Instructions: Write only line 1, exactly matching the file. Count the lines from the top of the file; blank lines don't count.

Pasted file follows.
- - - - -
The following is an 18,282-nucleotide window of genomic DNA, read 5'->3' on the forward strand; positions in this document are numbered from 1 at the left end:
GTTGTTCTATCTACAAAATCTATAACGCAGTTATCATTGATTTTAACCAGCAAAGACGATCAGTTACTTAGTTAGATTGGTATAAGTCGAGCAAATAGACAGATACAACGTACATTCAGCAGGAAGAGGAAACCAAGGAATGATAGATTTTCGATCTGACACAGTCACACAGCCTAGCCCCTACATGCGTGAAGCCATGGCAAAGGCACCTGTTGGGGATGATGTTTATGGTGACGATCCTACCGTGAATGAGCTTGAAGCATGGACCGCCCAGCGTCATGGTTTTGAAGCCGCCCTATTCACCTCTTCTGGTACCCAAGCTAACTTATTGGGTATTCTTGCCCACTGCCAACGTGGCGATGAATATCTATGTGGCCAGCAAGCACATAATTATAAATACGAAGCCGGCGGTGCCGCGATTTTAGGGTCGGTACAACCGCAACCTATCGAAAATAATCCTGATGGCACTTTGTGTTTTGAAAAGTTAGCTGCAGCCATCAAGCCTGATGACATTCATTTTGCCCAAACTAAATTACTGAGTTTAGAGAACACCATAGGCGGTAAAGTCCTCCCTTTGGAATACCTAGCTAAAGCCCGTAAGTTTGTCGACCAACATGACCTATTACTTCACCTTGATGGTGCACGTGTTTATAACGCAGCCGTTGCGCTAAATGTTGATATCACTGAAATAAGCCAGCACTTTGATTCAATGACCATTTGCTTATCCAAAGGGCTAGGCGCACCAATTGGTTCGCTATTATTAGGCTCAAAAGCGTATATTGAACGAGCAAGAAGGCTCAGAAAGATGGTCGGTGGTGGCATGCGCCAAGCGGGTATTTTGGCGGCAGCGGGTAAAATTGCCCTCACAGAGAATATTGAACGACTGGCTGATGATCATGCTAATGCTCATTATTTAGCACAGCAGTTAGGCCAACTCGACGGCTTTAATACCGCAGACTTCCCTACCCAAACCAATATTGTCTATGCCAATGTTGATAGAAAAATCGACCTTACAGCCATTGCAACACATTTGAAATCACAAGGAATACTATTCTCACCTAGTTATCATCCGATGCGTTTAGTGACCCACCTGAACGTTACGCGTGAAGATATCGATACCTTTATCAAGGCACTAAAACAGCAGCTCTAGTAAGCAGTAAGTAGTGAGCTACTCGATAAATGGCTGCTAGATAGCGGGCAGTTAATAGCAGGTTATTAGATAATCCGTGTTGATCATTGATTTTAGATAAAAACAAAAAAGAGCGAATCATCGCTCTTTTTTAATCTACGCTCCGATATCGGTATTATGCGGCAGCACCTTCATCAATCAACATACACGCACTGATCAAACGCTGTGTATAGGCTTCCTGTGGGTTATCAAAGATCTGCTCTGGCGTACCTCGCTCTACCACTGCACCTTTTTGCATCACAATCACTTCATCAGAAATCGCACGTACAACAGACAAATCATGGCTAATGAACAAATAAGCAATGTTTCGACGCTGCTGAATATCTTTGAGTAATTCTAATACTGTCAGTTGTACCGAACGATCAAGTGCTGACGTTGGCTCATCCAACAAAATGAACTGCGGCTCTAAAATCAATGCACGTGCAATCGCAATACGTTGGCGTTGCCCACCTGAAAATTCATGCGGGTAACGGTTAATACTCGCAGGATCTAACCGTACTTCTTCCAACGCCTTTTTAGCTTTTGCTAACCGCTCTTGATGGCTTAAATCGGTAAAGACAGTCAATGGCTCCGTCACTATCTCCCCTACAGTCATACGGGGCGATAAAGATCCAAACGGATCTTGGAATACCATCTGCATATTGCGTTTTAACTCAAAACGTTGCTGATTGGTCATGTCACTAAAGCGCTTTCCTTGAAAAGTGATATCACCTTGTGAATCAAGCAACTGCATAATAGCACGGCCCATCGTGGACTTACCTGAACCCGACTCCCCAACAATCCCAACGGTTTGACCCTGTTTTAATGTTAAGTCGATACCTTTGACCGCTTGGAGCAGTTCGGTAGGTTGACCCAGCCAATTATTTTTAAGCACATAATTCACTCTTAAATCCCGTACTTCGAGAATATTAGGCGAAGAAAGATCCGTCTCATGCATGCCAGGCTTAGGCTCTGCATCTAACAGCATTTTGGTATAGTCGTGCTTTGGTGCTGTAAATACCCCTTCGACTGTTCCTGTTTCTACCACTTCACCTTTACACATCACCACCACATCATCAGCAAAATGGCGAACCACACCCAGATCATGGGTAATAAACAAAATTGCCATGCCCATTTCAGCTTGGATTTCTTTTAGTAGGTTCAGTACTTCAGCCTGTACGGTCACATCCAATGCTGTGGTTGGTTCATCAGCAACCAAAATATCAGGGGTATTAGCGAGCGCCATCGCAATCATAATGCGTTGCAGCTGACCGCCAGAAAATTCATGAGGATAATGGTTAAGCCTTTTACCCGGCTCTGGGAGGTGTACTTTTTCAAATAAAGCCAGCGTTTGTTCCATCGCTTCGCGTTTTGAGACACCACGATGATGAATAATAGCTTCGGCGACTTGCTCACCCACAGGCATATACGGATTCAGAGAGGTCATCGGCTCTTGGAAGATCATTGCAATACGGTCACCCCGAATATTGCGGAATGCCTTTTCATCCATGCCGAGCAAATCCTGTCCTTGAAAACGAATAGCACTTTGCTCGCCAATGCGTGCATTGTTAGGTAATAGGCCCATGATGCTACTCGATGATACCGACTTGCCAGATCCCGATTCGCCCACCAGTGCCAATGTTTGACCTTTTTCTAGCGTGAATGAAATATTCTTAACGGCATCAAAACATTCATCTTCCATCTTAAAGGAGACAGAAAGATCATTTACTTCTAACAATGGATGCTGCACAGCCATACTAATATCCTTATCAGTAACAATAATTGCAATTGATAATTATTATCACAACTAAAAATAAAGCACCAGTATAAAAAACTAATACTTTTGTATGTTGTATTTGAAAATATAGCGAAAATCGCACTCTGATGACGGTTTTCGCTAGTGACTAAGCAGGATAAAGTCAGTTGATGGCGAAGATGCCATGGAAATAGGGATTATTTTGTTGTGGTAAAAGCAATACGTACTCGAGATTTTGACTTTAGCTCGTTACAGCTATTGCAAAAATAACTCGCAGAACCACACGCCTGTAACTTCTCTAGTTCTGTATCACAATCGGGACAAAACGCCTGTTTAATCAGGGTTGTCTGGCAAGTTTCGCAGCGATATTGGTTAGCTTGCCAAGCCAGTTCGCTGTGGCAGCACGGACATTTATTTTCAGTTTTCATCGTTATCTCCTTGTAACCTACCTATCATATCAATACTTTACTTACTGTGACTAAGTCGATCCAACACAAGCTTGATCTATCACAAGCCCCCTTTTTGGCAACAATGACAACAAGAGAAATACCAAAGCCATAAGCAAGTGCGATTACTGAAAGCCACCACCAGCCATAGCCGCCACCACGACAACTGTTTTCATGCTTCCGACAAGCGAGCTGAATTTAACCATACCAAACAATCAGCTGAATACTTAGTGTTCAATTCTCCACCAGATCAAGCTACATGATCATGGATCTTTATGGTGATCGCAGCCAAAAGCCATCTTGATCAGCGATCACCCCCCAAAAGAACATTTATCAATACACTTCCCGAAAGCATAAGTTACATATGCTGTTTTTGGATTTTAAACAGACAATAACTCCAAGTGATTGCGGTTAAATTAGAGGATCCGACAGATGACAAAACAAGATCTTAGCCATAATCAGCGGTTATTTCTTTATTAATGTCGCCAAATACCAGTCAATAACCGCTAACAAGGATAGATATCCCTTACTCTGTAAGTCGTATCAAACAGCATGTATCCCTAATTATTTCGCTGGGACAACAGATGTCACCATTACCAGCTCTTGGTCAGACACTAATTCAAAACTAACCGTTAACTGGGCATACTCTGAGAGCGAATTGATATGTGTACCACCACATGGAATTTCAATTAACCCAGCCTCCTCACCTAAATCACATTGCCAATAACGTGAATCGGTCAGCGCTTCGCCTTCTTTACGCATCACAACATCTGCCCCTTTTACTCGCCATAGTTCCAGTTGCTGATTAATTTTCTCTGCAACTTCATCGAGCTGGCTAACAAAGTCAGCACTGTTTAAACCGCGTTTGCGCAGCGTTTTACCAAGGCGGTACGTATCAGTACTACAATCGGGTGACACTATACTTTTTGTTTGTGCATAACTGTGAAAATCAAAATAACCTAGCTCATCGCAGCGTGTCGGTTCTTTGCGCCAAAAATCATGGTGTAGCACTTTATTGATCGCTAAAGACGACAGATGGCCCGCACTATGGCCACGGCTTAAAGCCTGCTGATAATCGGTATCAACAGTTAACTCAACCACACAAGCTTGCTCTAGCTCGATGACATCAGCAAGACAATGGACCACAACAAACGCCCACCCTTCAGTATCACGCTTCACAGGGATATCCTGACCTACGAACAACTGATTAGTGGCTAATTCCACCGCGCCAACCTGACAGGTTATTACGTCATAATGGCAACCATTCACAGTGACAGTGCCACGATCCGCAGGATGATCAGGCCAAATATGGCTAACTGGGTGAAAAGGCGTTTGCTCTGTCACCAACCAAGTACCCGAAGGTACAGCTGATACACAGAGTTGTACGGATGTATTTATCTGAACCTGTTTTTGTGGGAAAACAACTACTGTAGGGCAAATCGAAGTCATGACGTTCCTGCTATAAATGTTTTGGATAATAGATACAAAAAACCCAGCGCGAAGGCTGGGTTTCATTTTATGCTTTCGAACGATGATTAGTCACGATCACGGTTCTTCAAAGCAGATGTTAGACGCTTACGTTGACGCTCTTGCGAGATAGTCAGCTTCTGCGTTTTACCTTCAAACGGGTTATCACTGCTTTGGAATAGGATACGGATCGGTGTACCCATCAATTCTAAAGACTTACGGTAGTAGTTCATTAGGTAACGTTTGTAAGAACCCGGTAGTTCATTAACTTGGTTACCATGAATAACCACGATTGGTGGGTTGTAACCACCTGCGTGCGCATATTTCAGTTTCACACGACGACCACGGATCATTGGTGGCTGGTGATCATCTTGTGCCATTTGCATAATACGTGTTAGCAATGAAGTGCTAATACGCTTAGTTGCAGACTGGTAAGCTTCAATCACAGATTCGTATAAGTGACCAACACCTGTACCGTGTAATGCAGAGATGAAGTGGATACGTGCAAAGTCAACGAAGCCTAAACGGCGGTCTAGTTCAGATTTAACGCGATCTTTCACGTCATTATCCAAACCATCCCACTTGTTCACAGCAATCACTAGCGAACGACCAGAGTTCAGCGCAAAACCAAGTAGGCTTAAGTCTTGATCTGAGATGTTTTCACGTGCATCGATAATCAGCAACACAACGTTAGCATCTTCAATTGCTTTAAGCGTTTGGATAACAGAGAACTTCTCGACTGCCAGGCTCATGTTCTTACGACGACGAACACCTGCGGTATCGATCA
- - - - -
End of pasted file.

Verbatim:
The following is an 18,282-nucleotide window of genomic DNA, read 5'->3' on the forward strand; positions in this document are numbered from 1 at the left end: